Howl (2011), by Karen Hood-Caddy

This review was first published in Resource Links Magazine, “Canada’s national journal devoted to the review and evaluation of Canadian English and French resources for children and young adults.” It appears in volume 17.3.


In Howl, Karen Hood-Caddy has created a story that will resonate strongly with many young readers, populated as it is with psychologically realistic characters whom everyone will recognize.  The protagonist, Robin, is both strong and insecure, having recently lost her mother; Robin’s older sister is a typical teen, dealing with loss by acting out, and her younger brother, “Squirm,” is both annoying and loveable.  Her father, a veterinary, is struggling to provide support for his children and hold his own life together after the loss of his wife. The crucial aspect of his own grieving is that he moves his family from Winnipeg, Manitoba, to northern Ontario where his mother lives on a large property beside a lake. Combine the complicated (and successfully portrayed) dynamics of a grieving family with bullying neighbours and growing (and not quite legal) wild-life rescue operation, and we have a novel rich with possibilities.  It may sound like there is too much going on, but Hood-Caddy balances the different, equally important, aspects of Robin’s new rural life perfectly: we see life from Robin’s young perspective, glossed by sparse and effective wisdom from her “eccentric” grandmother, Griff.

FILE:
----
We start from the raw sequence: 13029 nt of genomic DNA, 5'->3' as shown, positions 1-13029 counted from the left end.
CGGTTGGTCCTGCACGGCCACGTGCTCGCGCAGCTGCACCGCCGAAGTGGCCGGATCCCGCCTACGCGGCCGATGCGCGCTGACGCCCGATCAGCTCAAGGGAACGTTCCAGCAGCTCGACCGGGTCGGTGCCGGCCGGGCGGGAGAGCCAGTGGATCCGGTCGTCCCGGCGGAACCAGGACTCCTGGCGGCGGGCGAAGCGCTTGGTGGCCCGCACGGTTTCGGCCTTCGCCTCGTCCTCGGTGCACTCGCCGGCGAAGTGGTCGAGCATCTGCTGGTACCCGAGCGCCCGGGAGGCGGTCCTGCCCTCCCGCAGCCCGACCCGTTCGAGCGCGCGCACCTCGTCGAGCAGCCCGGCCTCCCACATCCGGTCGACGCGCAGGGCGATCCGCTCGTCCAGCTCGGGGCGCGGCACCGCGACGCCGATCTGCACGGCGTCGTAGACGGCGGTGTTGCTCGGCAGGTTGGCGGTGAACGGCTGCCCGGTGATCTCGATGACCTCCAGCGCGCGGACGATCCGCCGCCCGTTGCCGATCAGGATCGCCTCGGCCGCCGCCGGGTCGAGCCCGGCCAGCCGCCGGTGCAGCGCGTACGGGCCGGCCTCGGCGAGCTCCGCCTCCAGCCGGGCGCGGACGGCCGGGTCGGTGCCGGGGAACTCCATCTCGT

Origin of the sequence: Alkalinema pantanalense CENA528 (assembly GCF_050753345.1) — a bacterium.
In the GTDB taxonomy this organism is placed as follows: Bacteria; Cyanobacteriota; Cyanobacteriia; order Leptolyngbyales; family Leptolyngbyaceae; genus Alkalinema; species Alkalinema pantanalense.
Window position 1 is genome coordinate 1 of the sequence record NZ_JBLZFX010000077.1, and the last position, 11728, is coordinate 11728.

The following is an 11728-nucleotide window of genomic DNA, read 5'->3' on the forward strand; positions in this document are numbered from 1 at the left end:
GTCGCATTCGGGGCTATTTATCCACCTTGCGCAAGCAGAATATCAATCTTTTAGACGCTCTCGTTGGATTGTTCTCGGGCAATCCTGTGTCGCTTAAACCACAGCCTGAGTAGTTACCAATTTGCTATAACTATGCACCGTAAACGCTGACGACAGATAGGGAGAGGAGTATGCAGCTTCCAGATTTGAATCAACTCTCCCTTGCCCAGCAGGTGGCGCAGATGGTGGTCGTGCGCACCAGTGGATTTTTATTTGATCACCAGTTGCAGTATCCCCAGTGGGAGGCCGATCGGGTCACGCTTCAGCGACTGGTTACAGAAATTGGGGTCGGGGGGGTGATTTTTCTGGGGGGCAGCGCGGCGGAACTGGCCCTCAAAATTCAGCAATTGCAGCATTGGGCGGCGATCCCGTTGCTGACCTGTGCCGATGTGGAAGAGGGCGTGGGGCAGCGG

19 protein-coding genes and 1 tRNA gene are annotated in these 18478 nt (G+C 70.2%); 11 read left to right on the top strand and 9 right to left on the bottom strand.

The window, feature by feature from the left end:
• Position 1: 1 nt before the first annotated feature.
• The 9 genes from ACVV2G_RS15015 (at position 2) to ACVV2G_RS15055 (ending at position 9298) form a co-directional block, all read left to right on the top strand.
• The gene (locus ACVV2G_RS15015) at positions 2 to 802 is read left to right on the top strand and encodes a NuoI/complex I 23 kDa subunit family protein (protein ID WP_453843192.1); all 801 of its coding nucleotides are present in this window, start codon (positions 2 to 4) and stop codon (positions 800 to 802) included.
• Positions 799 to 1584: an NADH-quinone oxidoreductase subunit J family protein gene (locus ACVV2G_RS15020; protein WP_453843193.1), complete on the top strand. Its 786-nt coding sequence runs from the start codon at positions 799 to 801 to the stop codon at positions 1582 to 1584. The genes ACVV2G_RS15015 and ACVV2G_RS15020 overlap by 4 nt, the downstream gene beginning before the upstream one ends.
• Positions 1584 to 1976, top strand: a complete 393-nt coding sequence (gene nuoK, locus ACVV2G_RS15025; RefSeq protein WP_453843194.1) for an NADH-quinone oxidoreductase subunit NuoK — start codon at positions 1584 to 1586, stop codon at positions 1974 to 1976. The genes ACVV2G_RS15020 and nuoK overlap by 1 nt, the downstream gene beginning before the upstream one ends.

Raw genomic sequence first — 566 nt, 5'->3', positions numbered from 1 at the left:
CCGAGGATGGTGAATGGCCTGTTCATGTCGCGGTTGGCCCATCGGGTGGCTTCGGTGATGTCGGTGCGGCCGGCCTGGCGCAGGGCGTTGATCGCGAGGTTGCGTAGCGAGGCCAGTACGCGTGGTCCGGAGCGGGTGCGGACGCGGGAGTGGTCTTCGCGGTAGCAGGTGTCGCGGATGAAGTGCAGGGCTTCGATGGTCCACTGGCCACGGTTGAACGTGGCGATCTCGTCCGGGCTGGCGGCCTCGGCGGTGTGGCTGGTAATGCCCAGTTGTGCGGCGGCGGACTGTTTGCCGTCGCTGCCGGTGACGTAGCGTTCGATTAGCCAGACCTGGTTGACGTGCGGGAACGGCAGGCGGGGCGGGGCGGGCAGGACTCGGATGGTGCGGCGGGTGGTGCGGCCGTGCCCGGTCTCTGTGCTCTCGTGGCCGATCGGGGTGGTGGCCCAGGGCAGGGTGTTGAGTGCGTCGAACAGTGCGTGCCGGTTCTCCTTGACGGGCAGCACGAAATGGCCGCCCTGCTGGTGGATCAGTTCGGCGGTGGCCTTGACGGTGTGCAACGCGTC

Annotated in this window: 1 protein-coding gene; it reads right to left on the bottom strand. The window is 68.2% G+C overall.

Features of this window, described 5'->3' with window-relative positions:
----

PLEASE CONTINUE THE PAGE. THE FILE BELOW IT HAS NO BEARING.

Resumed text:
Through her involvement in a school project on ecological consciousness, and her activities helping to heal injured wild animals, Robin eventually learns to trust in happiness again.  The threats she encounters—both socially and legally—are dealt with in ways that readers will perceive as possible in their own lives.  More than just an engaging story of a young girl growing back into strength after trauma, Howl presents the reader with a map—both psychologically and logistically—of how young people can grow towards maturity and efficacy within their world.


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